• What is the ugliest colour in the world? (Getty Images)Source: Getty Images
The murky colour is taking on the tobacco industry one hue-repulsed smoker at a time.
Sarah Norton

10 Jun 2016 - 3:28 PM  UPDATED 10 Jun 2016 - 3:28 PM

There’s a murky hue that has been deemed the ugliest colour in the world and it’s being used in campaigns to stop people smoking.

Research group GfK Bluemoon was asked by the Australian Government in 2012 to create cigarette packaging that was unappealing. The Brisbane Times reports that it took three months of market research to determine the most unlikeable colour.

Pantone 448 C - also known as Opaque Couché - was announced the winner.

Participants from the research often described the colour as “death”, “dirty” or “tar”, researcher Victoria Parr told Brisbane Times.

GfK Bluemoon carried out seven studies with more than 1000 smokers aged 16 to 64. Participants from the study indicated that the drab colour would have the least appeal for consumers if it was applied to cigarette packaging. 

Australia has been using this ugly colour along with graphic health warnings on cigarette packaging since the government implemented plain packaging legislation in December 2012. Now governments in the UK, Ireland, and France have passed plain packaging laws with samples that use the same repulsive hue.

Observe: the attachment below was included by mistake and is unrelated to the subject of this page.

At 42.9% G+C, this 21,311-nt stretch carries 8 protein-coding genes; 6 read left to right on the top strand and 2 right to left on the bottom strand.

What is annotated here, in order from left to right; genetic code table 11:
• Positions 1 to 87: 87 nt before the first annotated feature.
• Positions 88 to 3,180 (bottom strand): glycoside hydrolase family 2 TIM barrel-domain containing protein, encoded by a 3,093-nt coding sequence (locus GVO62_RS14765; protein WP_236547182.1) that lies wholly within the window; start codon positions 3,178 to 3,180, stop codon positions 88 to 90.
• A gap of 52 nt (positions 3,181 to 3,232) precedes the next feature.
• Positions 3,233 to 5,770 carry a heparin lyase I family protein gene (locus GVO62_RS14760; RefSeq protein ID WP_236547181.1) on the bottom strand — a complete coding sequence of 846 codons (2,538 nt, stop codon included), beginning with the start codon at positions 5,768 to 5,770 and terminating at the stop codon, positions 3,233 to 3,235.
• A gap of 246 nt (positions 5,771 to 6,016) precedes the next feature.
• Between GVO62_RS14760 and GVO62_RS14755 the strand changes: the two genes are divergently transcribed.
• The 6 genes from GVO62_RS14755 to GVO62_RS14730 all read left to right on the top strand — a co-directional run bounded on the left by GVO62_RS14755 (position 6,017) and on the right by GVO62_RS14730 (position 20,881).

Australian Bureau of Statistics (ABS) National Health Survey 2014-2015 shows there was a 16.1% decrease in the amount of daily adult (18 years and over) smokers in Australia since 2011-2012.

Cigarette packets with health warnings and the "ugly" colour.

A post-implementation review states the plain packaging has started achieving its public health objectives. The legislation is reducing smoking and exposure to tobacco smoke in Australia. 

Since the plain packaging was implemented, there have been 108,228 fewer smokers in Australia, according to Dr Tasneem Chipty, an expert in econometric analysis who was engaged by the Department to analyse data and determine whether the plain packaging was effective on the prevalence of smoking in Australia. 

Research shows that colour - unsurprisingly - does indeed have an impact on people's consumption choices. Marketing studies have indicated the relationship between brands and colour matters - if consumers find a colour unappealing, they really are less likely to make the purchase.

For now, the “ugliest colour in the world” is trying to stop people from smoking. It even has its own Twitter account with the tagline, “Just Opaque Couche, tryin’ to live my life.” 

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